Elizabeth Durham is a sixth-year PhD candidate in the Department of Anthropology. Her academic interests include but are not limited to the social life of medicine, the politics of responsibility, affective and material agencies, and the ethics of social science research and collaboration in clinical and humanitarian settings. Her dissertation, “The Post-Asylum Good Life: Keeping Time with Psychiatry, Pentecostalism, and Political Violence in Cameroon,” examines how psychiatric patients in Yaoundé learn to relate the management of time to the pursuit of mental health, and to navigate upon discharge competing frameworks of time and wellbeing in clinical, religious, and political venues across the city. Before coming to Princeton, she received an M.Phil. in Anthropology from the University of Oxford and a B.A. in Sociology/Anthropology and French/Francophone Studies from Carleton College.

Gabrielle Girard is a fifth-year doctoral candidate in the Department of History, focusing on modern Latin America. She is interested in the recent history of Argentina and the global history of human rights, particularly during the 1980s and 1990s. Her dissertation, tentatively titled “Modeling Democracy: The Global History of an Argentine Human Rights Experiment, 1978-1996,” explores how Argentina contributed to a conceptual and methodological transformation of global human rights activism. This project traces how newly democratic Argentina pioneered the idea of the truth commission, which it paired with the world’s first major domestic human rights prosecution. It examines how Argentina’s innovations captured the imagination of foreign human rights advocates, who repackaged and then circulated Argentina’s example to new democracies around the world. Before coming to Princeton, Gabrielle graduated with a B.A. in History and Spanish from Cornell.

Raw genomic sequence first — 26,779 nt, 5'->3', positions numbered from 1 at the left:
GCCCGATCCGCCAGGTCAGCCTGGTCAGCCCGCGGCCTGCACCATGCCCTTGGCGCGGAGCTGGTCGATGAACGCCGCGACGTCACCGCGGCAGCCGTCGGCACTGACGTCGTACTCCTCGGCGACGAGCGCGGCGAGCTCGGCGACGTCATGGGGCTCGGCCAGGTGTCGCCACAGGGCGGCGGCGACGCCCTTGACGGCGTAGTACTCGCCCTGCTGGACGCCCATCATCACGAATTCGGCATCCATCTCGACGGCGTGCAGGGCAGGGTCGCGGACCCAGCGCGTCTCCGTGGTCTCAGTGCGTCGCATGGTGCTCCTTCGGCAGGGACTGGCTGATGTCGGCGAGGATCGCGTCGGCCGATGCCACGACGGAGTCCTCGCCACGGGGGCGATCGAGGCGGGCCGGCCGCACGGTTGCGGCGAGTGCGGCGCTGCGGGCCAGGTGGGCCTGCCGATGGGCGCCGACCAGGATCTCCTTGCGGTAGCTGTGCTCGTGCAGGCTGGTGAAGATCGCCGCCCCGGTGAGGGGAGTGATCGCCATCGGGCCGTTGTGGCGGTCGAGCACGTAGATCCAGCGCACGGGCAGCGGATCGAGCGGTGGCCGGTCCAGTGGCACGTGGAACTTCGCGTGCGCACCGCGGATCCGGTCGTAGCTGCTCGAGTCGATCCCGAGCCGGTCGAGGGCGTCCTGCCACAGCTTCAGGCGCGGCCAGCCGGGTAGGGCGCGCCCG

Madeline McMahon is a sixth-year doctoral candidate in the Department of History and a historian of early modern Europe, focusing on how radical religious change intersected with the history of ideas. Her dissertation, Shepherding a Church in Crisis: Religious Life, Governance, and Knowledge in Early Modern Italy, traces the history of an idea, episcopacy, as it was lived out and embodied by Italian bishops who sought out new strategies and information to reconcile competing historical, legal, and liturgical traditions. In reconstructing this history, her project tells the intertwined stories of how bishops worked to direct human behavior and belief and of how they strove to make sense of their position. Before beginning the PhD at Princeton, Madeline received her MPhil (Early Modern History) from the University of Cambridge. More recently, she was an exchange scholar at Harvard and a Fulbright doctoral grantee to Italy.